The jeepfan.com 1978 CJ-5 spent a few years in retired status and it was decided to bring it back to light-active duty. This meant some trail rides but nothing extreme, the goal is to prepare the Jeep for some light recreational off road use, preservation is kept in mind. Everyone knows CJ’s aren’t getting more plentiful and saving the species is gaining popularity.
When the Jeep was retired much of the serious off road equipment was removed; air lockers, on board air, winch, and other stuff made the list. Basically the Jeep returned to ice cream street duty (sorry).
So this past summer as a part of our upcoming book on building and modifying 72-86 CJs the Jeep was revived. After a new Old Man Emu lift, BFG Tires, and US Mags Wheels we moved to adding some extra traction. Since this Jeep is on light duty a Lock Right which we picked up from Quadratec seemed a good, inexpensive add.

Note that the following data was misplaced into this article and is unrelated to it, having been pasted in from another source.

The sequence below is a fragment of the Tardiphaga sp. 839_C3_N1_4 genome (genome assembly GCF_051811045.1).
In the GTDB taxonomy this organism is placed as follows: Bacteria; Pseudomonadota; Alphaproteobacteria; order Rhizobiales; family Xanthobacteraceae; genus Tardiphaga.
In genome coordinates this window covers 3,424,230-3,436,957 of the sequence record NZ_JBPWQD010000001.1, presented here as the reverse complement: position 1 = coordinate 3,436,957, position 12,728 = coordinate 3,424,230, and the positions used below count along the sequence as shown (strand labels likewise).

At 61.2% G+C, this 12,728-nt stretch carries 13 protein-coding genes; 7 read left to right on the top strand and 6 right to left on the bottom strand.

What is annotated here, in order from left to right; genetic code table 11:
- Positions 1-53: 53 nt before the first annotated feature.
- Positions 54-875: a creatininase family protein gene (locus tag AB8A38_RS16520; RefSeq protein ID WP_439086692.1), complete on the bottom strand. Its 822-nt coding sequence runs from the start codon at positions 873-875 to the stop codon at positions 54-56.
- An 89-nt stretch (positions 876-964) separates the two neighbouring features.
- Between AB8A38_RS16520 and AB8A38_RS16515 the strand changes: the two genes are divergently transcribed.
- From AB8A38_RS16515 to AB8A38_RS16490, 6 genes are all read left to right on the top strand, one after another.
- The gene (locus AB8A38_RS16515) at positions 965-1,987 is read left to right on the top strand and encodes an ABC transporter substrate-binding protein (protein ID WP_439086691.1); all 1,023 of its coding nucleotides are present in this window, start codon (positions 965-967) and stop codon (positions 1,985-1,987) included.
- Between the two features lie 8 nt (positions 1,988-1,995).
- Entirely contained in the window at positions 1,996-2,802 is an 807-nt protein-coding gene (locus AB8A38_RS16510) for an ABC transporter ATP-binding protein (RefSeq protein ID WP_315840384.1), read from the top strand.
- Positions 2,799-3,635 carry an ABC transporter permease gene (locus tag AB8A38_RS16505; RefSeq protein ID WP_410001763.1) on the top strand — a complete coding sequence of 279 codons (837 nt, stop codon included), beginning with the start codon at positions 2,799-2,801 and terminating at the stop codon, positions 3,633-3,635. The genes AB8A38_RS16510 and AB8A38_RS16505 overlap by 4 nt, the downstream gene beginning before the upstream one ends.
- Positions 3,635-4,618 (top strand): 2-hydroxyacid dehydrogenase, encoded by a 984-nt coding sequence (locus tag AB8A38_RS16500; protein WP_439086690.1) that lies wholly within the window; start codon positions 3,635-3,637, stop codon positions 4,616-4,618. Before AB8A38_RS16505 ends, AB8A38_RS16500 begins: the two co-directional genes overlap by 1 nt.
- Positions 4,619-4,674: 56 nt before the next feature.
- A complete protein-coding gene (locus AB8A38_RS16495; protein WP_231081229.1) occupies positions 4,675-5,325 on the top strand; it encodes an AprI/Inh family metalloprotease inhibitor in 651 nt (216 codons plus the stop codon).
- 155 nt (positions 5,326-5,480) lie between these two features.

The Lock Right is about the simplest locker that can be installed. It’s comprised of a few basic parts which allow it to lock and unlock based upon load being applied. The driving behavior that results from the installation of one of these is less than perfect but off road performance is where they shine. Throttle and tire size over 33-35 can be dangerous to a Lock Right since it doesn’t replace the differential carrier – they can take pretty much and long life is a matter of remembering that it’s there.
Installation of a Lock Right can be done by most in their home garages with normal tools and can take about 2-3 hours. Most AMC 20 rear ends can be fitted with a Lock Right without removal of the carrier and pulling out one axle shaft.
Part 1 – Remove the old spiders
With the Jeep properly supported remove the differential cover bolts and pry open the cover to drain the gear oil.
With the wheels removed unbolt the driver side axle shaft retaining bolts. This may be different depending on the type of axles in the CJ. This one is equipped with one piece rear axles. Pull the axle about 2-3 inches out of the housing. Loosening the brake line to allow it to be pulled without being disconnected. Don’t judge on the leaky axle seal.
Using a long punch drive the differential cross shaft retaining pin out of the housing to allow the shaft to be removed. It’s not necessary to drive it all the way out.
Rotate the gears to allow the spider gears to be removed followed by removing the side gears. Keep track of the shims and bushings.